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University of Zagreb - Faculty of Humanities and Social Sciences Department of anthropology Prof. dr. sc. Vedrana Spaji-Vrka Prof.

Caroline Horstein Tomi Course: Culture and Identity

Abstract: The Social Construction of Reality (Peter. L. Berger and Thomas Luckmann)

Student: Maja Petrovi First year of graduate studies Pedagogy and anthroplogy

In Zagreb, March 2012.

THEORIES ABOUT IDENTITY Identity is a key element of subjective reality, and like all subjective reality, stands in a dialectical relationship with society. It is formed by social processes. It is maintained, modified, or even reshaped by social relations. Societies have histories in the course of which specific identities emerge; these histories are made by men with specific identities. Specific historical social structures engender identity types, which are recognizable in individual cases. In this sense one may assert that an American has a different identity than a Frenchmen and so on. This means that identity types can be observed in everyday life and that assertions like the ones above can be verified or refuted by ordinary men endowed with commonsense. The American who doubts that the French are different can go to France and find out himself. The status of such typifications is not comparable to that of the constructs of the social sciences, nor does the verification and refutation follow the canons of scientific method. Identity is a phenomenon that emerges from the dialectic between individual and society. Theories about identity are always embedded in a more general interpretation of reality. Any theorizing about identity and about specific identity types must therefore occur within the framework of the theoretical interpretations within which it and they are located. These theories are refered as psychologies . Psychology always presupposes cosmology. That can be ilustrated by the psychiatrc term reality oriented. A psychiatrist trying to diagnose an individual whose psychological status is in doubt asks him questions to determine the degree of his reality orientedness and the sociologist has to ask the additional question, Which reality?. If the psychiatrist has any sensitivity to the socio-cultural context of psychological conditions he will also arrive at different diagnoses of the individual who converses with the dead, depending on whether such an individual comes from, say, New York City or from rural Haiti. Psychological status is relative to the social definitions of reality in general and is itself socially defined. The emergence of psychologies introduces a further dialectical relationship between identity and society. If psychological theories are adequate they are capable of empirical verification in the scientific sense, but testing in the experience of everyday social life. In this close nexus between internalization and indetification, psychological theories differ considerably from other types of theory. Radical changes in the social structure (such as, for instance, the changes brought about by the Industrial Revolution) may result in concomitant changes in the psychological reality. ORGANISM AND IDENTITY It is important to stress now that the organism continues to affect each phase of man's realityconstructing activity and that the organism, in turn, is itself affected by this activity. It is possible to speak of a dialectic between nature and society. Society sets limits to the organism, as the organism sets limits to society. Man is biologically to construct and to inhabit a world with others and this world becomes for him the dominant and definitive reality. (Berger, Luckmann, page 183) KEY WORDS: identity, society, reality,psychologcal and identity theories, organism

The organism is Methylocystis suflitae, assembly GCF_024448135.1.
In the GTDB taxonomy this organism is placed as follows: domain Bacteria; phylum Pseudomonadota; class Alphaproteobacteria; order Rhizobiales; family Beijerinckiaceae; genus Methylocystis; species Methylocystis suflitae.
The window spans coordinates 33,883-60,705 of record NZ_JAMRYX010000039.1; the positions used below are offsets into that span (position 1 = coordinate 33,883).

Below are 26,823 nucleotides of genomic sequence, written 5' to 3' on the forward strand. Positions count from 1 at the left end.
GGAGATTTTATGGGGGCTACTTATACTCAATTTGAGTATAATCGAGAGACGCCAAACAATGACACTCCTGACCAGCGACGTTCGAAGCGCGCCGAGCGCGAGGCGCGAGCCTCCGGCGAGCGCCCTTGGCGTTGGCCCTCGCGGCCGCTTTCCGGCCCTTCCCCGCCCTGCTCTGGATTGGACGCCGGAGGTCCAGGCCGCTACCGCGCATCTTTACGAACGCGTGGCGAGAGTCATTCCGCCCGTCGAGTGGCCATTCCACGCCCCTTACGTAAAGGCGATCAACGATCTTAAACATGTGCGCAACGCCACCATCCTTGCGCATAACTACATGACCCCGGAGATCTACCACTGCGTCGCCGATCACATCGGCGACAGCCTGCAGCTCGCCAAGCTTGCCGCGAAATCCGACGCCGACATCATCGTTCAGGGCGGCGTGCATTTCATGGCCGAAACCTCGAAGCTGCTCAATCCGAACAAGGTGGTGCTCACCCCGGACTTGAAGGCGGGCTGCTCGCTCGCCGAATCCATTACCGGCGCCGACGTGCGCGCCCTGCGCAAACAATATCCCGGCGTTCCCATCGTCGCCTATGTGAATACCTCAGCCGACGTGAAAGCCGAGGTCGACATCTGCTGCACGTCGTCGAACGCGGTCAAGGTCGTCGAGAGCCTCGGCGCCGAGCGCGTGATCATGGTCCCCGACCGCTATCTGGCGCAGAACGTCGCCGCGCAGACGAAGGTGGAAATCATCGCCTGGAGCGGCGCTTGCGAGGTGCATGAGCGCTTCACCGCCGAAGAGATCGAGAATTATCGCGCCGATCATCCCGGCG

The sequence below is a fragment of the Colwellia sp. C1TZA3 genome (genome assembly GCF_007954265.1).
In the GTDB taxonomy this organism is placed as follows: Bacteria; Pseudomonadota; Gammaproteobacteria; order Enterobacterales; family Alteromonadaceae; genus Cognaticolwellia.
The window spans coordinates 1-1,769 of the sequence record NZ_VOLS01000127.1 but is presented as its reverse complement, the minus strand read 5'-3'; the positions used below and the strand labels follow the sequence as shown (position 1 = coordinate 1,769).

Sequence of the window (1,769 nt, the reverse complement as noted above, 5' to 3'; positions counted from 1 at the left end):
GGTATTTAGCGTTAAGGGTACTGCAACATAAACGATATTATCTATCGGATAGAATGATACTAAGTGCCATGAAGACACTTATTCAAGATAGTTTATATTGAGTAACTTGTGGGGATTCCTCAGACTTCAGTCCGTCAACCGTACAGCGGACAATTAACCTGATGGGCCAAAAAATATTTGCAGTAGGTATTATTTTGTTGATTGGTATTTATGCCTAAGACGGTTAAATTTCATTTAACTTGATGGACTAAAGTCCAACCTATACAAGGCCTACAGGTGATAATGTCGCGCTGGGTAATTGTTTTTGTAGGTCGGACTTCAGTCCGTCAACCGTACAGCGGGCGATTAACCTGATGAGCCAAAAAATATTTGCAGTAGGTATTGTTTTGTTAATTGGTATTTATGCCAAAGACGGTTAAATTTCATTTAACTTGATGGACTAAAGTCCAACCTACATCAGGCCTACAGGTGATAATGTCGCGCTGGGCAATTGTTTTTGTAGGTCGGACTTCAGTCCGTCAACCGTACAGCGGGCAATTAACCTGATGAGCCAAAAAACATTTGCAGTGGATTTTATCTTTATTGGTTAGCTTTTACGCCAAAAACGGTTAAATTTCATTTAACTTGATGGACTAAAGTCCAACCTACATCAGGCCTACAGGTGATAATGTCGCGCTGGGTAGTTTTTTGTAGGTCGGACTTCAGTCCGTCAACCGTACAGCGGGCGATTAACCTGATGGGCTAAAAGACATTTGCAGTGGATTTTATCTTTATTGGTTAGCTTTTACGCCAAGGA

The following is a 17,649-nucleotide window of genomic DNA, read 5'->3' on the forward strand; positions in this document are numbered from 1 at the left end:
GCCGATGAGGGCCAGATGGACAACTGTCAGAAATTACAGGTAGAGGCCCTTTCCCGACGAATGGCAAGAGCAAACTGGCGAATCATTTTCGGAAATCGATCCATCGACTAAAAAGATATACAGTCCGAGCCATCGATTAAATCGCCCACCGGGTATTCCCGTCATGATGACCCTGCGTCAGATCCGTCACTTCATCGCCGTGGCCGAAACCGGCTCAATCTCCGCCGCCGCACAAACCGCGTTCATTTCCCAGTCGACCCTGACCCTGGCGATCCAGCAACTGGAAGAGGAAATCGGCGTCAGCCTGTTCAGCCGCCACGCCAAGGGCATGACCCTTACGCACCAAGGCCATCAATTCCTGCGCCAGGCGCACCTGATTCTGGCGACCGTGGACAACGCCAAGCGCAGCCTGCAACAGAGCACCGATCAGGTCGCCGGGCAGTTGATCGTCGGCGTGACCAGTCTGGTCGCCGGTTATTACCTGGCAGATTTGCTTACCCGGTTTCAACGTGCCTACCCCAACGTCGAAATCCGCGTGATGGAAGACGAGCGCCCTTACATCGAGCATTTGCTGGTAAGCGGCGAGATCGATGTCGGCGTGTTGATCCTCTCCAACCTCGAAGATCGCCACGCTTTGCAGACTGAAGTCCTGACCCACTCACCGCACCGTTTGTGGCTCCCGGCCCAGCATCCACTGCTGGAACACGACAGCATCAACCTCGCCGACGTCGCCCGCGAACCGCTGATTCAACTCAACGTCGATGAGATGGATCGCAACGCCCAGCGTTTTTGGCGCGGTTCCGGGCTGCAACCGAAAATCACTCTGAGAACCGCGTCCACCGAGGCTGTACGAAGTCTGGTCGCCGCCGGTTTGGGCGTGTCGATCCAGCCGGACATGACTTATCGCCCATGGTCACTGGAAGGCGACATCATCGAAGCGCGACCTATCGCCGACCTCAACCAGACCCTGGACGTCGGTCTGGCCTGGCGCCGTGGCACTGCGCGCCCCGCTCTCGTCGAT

REFERENCES

Berger P. L. and Luckmann T. (1992). The Social Construction of Reality. Zagreb: biblioteka Naprijed